Trouble at the Mexican Border
Trouble at The Border- our adventure south.
Our family spent an excellent summer on Cliff Island (a small island off the coast of Portland, Maine), where my Mom and Dad run community programs, before we headed south in September.
We took it slow and had many eventful stops along the way. My brothers and I hiked Mt. Washington barefoot, climbing with Mom, Dad, Pop-Pop, and Great Uncle Dave. We visited our grandparents in Pennsylvania at the Masonic Village in October, after we did some climbing in the Shawangunk Mountains. Then we visited family and friends in Florida.
Our goal for this year's journey was to cross into Mexico for the surfing opportunities on the coast and the climbing in El Potrero Chico, a stunning park full of steep cliffs and world-class climbs.
Last year we had hoped to journey into Mexico but Base Camp, our skoolie (converted school bus), was the limiting factor. In order to get a TIP (Temporary Import Permit), necessary for entering Mexico past the 35-mile free zone, the vehicle must weigh less than 7,700 pounds. That was a problem for us because Base Camp is a hunk at 13,000 pounds.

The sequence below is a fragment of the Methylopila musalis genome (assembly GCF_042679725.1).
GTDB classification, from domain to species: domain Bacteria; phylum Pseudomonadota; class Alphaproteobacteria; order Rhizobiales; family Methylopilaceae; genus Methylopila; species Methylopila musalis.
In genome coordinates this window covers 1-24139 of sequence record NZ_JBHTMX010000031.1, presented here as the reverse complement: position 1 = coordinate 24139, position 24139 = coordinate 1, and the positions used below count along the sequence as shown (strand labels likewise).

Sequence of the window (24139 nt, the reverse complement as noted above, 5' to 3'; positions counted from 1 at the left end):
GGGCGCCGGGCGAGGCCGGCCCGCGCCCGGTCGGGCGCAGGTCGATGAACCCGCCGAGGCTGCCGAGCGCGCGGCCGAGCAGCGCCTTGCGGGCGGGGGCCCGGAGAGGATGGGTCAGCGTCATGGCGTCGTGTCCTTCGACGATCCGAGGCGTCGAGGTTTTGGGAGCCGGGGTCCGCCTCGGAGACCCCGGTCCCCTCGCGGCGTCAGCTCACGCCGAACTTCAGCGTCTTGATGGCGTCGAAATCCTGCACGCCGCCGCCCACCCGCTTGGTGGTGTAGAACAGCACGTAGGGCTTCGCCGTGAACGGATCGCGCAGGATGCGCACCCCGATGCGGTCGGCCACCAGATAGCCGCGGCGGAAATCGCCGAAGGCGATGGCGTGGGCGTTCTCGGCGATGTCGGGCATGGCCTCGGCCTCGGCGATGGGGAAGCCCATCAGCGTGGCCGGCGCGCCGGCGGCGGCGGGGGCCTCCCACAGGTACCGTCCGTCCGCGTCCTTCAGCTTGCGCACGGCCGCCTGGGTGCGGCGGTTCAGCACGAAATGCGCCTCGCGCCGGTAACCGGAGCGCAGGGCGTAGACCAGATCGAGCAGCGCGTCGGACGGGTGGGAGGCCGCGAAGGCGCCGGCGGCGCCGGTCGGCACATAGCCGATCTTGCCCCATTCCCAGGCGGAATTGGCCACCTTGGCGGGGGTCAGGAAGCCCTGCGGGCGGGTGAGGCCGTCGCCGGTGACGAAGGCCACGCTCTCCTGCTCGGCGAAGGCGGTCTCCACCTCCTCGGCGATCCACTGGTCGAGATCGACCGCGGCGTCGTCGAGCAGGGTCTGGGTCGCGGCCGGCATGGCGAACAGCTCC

The only way around that weight limit is to register as a motorhome; there is no weight limit for RVs. In 2021 we weren't registered as a motorhome. So last summer, in Maine, my father worked to have Base Camp re-registered.
We had some long days of driving through Alabama, Mississippi, and Louisiana before making it into the Lone Star State (Texas). Before our arrival in Eagle Pass (the US border town), my younger brothers and I (Zev, 8; Cove, 12; I'm 15) were excited about crossing the border into Piedras Negras, Mexico. We were anxious to head to El Potrero Chico and beyond.
Unfortunately, my Dad came out of the Banjercito (TIP office) with bad news. The same border lady who declined our entry last winter turned us away again. Even though we were now registered as a motorhome, she claimed we were still a bus and therefore couldn't cross into Mexico.
We didn't want to repeat last year so we decided to try our luck at the next border town, Ciudad Acuna, and hope the Banjercito office was kinder (and didn't see our skoolie in their system).
With our fingers crossed, we drove into Ciudad Acuna and almost turned around when the lady at the toll booth charged us as a commercial vehicle, but we paid the $13. and drove across the bridge.
If you read my previous article about our first day in El Potrero Chico, you know we were successful and finally got our permit. We were free to head to the mountains and then to find a surfing spot on the coast.
Now, read about our first day in El Potrero Chico: